As stated above, in the case of foreign MNC subsidiaries, legitimacy is critical for them in order to overcome the 'liability of foreignness' (Kostova & Zaheer, 1999). However, Kostova et al (2008) argue that achieving and maintaining legitimacy in MNCs is extremely difficult due to the multiplicity and complexity of legitimating environments and intraorganisational differences, and the ambiguity involved in the process of legitimation. Kostova et al. (2008) contend that it is impossible to achieve legitimacy through isomorphism for MNCs at the meso-level, as both the organisational field and isomorphism are absent at this level. The authors further argue that there need to be alternative legitimating mechanisms for MNCs. The authors suggest that the only way to become legitimate in the eyes of legitimating actors is to negotiate with each of these actors. This implies that achieving legitimacy is a political process that involves interaction, communication and exchange between legitimating actors, which in turn form a perception about the organisation (Kostova et al., 2008).

MNCs should be more concerned with managing legitimacy, as legitimacy is dependent on the social recognition of all their subsidiaries (Surroca et al., 2013). For example, a negative perception created by a foreign subsidiary of an MNC in the management of employees can spill over and adversely affect an MNC's ability to attract and retain talent by other subsidiaries and its HQ.

Institutionalisation versus decoupling

Meyer and Rowan (1977, p. 341) define institutionalisation as the process by which "social processes, obligations, or actualities come to take on a rule-like status in social thought and action". According to Tolbert and Zucker (1983) institutionalised practices exhibit permanence and are widely followed without debate. Based on these definitions, "institutionalized acts require no monitoring or enforcement but persist solely through transmission from one generation to another" (Greenwood et al., 2008, p.5).

Although it is expected that organisations will tend to institutionalise the rationalised myths (widespread social understanding about policies and practices) dictated by the institutional context within which the organisations operate, they may adopt these myths ceremonially if adopting these myths harm the organisational efficiency (Meyer & Rowan, 1977). Ceremonial conformity to a widespread understanding of a practice can be achieved by decoupling a symbolic practice from the organisational technical core (Greenwood et al., 2008). Ceremonial adoption or decoupling is a likely outcome when organisations adopt HRM practices for reasons of legitimacy rather than efficiency (Fenton-O'Creevy, 2003). It is common for organisations to introduce HRM practices at a very superficial level, without any real commitment to the underlying principles of those practices and with little effort to integrate them within the existing system and structures (Collings & Dick, 2011).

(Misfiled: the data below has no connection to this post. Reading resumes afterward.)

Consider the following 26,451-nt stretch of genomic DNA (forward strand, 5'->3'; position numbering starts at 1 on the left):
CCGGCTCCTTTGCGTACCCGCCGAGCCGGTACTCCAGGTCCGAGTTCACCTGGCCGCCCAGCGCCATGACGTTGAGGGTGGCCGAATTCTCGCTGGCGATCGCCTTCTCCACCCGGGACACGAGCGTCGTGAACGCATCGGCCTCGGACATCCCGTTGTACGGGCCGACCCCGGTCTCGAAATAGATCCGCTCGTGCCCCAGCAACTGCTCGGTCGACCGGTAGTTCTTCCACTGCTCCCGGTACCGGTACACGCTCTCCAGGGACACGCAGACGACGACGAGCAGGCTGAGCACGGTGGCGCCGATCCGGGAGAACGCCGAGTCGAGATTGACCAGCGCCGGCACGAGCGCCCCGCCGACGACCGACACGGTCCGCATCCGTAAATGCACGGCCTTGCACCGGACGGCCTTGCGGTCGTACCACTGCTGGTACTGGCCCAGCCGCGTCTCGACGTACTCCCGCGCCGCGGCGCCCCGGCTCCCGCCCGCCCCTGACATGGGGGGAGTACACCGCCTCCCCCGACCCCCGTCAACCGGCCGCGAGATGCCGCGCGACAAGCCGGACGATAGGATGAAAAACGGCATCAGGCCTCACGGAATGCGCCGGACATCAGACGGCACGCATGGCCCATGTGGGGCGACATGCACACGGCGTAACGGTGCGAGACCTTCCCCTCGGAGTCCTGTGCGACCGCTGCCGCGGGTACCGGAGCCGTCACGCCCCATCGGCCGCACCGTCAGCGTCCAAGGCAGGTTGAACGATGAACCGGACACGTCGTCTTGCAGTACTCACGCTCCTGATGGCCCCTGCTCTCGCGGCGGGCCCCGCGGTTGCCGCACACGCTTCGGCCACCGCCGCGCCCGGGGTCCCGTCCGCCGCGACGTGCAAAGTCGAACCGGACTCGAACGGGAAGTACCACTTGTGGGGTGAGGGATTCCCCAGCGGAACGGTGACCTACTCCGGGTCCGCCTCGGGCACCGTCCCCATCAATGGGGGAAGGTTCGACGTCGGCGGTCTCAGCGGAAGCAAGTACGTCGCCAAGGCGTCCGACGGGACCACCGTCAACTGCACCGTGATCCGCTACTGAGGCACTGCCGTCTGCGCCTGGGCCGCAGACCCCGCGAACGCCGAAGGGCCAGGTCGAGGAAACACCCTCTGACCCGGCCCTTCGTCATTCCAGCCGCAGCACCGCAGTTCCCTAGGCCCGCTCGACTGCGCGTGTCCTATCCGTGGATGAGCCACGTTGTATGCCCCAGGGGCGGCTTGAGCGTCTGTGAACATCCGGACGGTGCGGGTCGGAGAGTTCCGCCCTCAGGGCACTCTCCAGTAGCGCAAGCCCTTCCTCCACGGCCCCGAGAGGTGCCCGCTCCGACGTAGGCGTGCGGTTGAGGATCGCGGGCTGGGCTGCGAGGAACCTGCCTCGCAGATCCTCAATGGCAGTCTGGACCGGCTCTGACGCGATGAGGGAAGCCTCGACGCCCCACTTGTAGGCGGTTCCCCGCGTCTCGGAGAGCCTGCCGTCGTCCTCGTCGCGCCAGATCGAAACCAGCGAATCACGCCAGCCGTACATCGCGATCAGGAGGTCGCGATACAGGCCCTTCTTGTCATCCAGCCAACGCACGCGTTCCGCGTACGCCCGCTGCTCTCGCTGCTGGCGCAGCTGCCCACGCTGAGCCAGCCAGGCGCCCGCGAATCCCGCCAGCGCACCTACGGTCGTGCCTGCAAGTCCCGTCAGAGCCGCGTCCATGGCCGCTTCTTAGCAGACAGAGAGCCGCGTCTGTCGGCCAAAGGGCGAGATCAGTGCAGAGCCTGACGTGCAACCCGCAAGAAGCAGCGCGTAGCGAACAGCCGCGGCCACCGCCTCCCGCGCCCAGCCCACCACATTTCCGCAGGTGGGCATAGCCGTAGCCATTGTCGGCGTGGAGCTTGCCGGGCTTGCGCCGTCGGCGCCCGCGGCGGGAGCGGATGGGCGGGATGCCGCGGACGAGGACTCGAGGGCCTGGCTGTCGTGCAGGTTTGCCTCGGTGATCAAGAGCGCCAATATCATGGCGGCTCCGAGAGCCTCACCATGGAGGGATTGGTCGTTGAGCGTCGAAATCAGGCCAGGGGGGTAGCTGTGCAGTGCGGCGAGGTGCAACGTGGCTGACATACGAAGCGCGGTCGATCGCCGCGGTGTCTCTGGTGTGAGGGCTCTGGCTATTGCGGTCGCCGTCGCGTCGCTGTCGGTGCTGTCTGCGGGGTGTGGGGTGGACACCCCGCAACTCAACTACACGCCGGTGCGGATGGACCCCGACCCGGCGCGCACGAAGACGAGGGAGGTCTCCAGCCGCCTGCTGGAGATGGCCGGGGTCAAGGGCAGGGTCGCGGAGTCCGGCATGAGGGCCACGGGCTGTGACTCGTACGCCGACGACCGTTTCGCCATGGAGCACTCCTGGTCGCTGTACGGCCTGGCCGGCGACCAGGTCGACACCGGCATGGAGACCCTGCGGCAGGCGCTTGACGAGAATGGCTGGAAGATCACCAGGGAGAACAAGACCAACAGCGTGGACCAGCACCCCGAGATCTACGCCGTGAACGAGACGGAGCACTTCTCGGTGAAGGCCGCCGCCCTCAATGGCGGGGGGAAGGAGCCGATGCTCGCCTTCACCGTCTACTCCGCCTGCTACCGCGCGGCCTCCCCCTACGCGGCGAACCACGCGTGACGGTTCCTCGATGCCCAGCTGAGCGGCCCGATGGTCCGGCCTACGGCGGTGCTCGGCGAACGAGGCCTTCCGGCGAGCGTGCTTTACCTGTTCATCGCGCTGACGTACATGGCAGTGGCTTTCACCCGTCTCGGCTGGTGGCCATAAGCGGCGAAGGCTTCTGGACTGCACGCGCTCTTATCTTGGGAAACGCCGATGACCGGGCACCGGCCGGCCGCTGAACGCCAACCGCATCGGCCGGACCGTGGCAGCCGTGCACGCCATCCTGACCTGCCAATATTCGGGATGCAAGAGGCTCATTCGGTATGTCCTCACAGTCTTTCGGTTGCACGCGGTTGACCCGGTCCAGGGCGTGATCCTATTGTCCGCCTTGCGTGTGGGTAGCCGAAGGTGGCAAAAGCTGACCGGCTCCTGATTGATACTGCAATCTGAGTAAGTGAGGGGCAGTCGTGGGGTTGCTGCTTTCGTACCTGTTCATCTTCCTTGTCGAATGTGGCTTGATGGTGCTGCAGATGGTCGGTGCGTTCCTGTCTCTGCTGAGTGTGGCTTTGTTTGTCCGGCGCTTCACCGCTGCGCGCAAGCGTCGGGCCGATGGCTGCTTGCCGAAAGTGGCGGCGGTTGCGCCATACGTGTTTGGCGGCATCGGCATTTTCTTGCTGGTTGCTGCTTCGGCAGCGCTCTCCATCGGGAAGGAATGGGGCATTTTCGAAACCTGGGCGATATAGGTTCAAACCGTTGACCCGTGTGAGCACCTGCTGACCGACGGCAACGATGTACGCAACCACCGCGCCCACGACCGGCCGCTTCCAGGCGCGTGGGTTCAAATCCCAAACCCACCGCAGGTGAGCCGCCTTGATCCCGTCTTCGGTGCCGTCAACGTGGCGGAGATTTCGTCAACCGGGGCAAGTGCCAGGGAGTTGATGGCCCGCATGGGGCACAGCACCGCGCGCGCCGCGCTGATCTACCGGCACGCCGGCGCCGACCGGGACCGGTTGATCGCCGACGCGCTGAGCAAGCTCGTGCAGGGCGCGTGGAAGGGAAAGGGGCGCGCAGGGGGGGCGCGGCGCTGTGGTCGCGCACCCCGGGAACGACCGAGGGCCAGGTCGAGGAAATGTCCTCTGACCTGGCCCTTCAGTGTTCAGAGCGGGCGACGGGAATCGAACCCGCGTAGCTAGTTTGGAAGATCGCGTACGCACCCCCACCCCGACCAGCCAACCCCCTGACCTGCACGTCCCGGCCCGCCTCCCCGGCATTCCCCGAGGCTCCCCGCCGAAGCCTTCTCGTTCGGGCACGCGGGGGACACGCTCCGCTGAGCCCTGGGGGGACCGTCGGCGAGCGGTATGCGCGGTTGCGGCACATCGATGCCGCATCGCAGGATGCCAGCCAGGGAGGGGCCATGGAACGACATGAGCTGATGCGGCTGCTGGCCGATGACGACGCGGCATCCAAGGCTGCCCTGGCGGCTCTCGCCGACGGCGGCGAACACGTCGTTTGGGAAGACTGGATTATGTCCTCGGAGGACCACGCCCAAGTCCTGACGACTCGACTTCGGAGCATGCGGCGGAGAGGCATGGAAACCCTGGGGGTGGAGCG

While the notion of institutionalisation implies the widely followed and taken-for-granted behaviour of organisations, the notion of decoupling implies organisational foresight and choice (Greenwood et al., 2008). Organisations sometimes play an active role in leveraging institutional contexts. "Powerful organisations attempt to build their goals and procedures directly into society as institutional rules" (Meyer & Rowan, 1977, p. 30). Organisations such as MNCs influence the institutional environment in which they operate (McGraw, 2004; Ferner et al., 2005; Tempel et al., 2006).